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Critics focus on home land fire death

Honolulu Advertiser
Tuesday, January 23, 1996

By Greg Wiles

The death of Hilbert Kahale Smith on Hawaiian homestead land is renewing criticism and demands by Hawaiian leaders for policy changes at the Department of Hawaiian Home Lands.

Smith, who died in a fire he started while being evicted from department land, has become a rallying point for a group of Hawaiians who today will call for an end to homestead evictions and for a federal investigation of Smith's death and the department.

"His death is the most egregious wrong in a long line of wrongs," said Haunani-Kay Trask, a member of the Coalition to Stop All Evictions on Hawaiian Homes Lands.

"He is not the first person to be evicted. But we want him to be the last person to be evicted."

Trask, director of the University of Hawaii Center for Hawaiian Studies, was among several Hawaiian leaders who met Saturday at Kaumakapili Church to discuss the aftermath of Smith's death. Others included Dr. Kekuni Blaisdell, Bumpy Kanahele, the Rev. Kaleo Patterson, representatives from the Kingdom of Hawaii and Ka Lahui's Oahu Caucus.

Smith died Thursday after an 18-year disagreement with the Department of Hawaiian Home Lands culminated in his eviction from his home at Anahola, Kauai.

Smith poured gasoline on the floor of the residence and ignited it.

The department has pledged to investigate Smith's death and expressed its sorrow.

Smith had been arguing with the department over construction defects, but had been paying his mortgage into an escrow account.

His death brought an immediate outcry from many Hawaiian sovereignty leaders who have said the department pushed him to the edge. It also has renewed attention on the department that administers 187,000 acres of land for the benefit . . . {printed text missing} . . . percent Hawaiian blood.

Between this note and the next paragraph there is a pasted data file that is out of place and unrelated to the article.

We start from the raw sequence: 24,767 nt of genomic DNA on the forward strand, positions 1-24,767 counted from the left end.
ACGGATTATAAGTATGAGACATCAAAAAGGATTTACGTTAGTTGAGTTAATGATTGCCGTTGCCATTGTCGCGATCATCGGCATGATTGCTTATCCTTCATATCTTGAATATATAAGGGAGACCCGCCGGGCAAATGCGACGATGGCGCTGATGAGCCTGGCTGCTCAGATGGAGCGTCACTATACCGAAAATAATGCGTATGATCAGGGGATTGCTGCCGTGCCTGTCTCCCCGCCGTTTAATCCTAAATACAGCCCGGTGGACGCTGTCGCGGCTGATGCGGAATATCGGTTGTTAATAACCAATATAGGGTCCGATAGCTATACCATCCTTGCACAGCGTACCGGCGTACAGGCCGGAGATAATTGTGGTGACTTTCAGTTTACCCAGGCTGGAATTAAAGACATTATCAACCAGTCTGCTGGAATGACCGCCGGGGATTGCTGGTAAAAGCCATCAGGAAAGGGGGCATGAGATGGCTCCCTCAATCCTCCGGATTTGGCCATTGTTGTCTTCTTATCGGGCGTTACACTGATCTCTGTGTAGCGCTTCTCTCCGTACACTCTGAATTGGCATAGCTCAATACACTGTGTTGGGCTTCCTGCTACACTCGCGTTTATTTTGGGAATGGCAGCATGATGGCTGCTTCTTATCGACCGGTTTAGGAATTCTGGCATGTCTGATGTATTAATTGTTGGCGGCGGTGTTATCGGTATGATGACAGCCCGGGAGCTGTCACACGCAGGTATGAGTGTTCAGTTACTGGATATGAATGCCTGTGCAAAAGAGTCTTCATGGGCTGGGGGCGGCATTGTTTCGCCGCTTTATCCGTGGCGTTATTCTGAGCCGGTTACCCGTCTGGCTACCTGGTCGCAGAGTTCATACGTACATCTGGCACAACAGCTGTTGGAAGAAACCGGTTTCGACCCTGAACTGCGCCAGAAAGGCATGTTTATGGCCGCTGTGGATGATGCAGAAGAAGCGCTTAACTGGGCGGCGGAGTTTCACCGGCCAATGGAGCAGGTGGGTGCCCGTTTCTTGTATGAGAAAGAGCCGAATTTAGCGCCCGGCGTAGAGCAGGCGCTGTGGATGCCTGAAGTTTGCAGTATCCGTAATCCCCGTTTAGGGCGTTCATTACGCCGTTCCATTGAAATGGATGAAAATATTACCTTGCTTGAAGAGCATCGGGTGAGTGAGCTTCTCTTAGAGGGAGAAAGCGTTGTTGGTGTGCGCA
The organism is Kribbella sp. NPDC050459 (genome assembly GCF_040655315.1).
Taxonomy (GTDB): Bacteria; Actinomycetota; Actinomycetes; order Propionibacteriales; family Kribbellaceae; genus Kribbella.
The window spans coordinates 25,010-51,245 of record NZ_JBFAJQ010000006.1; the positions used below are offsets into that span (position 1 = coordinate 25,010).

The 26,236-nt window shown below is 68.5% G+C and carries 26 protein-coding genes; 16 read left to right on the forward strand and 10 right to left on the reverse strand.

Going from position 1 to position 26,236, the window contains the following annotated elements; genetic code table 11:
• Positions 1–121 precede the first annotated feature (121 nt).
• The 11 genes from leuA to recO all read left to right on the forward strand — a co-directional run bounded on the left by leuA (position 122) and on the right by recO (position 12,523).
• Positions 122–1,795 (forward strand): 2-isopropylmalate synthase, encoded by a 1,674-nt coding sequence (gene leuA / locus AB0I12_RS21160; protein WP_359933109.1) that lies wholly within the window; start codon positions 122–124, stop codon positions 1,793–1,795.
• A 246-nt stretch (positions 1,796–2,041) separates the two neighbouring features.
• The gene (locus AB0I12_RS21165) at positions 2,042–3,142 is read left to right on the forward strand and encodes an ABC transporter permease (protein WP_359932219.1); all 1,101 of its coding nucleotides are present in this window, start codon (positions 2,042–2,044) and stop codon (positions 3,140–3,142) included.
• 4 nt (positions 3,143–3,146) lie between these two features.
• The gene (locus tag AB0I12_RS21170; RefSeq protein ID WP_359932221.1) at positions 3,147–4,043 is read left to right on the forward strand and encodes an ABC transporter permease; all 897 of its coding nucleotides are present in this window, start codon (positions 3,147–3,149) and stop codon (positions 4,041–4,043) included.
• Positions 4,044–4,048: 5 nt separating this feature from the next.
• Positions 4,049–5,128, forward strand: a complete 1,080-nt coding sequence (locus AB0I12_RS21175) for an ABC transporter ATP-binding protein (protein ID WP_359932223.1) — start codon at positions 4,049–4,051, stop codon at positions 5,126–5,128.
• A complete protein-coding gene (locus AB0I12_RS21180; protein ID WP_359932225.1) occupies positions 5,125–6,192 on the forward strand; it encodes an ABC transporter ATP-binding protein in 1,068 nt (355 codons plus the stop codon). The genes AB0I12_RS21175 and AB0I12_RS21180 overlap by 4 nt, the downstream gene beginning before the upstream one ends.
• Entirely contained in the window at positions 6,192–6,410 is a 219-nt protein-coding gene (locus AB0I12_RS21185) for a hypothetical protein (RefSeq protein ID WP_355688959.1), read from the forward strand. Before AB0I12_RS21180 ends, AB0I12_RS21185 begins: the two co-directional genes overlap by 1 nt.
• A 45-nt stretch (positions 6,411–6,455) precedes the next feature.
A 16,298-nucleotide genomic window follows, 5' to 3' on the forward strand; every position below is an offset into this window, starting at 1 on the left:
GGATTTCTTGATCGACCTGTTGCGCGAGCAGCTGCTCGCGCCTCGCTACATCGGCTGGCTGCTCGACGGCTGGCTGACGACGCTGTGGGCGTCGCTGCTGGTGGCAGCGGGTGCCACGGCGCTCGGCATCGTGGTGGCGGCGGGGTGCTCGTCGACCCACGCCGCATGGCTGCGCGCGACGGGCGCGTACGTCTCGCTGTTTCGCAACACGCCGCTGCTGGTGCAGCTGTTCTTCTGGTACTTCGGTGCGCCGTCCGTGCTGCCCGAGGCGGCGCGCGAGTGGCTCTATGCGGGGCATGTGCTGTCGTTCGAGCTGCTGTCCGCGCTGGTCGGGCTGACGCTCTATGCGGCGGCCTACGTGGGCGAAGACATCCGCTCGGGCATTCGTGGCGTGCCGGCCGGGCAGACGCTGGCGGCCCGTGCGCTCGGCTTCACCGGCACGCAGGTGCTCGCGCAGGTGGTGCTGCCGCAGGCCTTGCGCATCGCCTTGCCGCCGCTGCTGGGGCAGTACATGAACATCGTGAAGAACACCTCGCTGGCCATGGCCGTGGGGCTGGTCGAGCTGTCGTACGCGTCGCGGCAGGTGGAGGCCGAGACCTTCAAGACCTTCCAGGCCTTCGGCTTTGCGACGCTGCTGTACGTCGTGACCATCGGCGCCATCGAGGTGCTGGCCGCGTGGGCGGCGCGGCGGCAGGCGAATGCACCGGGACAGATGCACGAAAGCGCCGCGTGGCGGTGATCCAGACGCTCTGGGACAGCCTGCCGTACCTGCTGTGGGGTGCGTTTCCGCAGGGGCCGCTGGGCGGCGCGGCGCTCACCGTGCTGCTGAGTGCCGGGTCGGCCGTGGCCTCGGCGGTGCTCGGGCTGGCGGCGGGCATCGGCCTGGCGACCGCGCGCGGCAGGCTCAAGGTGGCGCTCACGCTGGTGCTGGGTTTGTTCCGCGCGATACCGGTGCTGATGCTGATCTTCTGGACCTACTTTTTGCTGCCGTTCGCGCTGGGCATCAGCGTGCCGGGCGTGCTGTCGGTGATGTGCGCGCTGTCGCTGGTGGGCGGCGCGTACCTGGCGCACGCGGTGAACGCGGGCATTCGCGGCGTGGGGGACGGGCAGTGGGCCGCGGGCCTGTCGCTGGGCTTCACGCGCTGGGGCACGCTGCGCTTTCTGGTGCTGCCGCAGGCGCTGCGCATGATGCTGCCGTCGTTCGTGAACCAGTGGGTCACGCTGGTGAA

But not all Hawaiian leaders believe that criticizing the department in the wake of Smith's death is the Hawaiian thing to do.

They believe problems with the department should be worked out through ho'oponopono - the traditional Hawaiian resolution process of working through problems by talking.

"This is a time for Hawaiians to come together, to go back to their traditions, to learn to handle this crisis in a Hawaiian way," said Lela Hubbard, a member of Ka Lahui Hawaii. "A traditional concept in our culture is forgiveness."

Said Melvin Kalahiki, Council of Hawaiian Organizations president and former Department of Hawaiian Homes commissioner, "I can sympathize with those who have strong feelings. But at the same time they need to understand those that serve there are looking after the benefits as Hawaiians."

"We need to come up with solutions rather than pointing fingers, because it's easy to point fingers."

Yet some of those who have come together in the Coalition to Stop All Evictions on Hawaiian Homes Lands believe ho'oponopono won't work. Evictions like Smith's involve courts and law enforcement officers who don't respond to ho'oponopono, Trask said.

"The time has long past since there could be any talking about this," Trask said. "Hawaiians have been evicted for 20 years."

Hubbard worries about losing support if Hawaiians criticize too harshly.

"I don't think we should be whipping posts or doormats. But I think the silent majority wouldn't want to see all this fighting," she said. "They would want to see positive things and proposals to make changes that are realistic and intelligently thought out."

The Department of Hawaiian Home Lands was created by the federal government in 1920 and was turned over to the state of Hawaiian in 1959.

It has been criticized for poor progress in awarding land leases to native Hawaiians and for favorable deals with politically connected individuals.

At the beginning of this year, some 16,000 people were waiting for homestead land.

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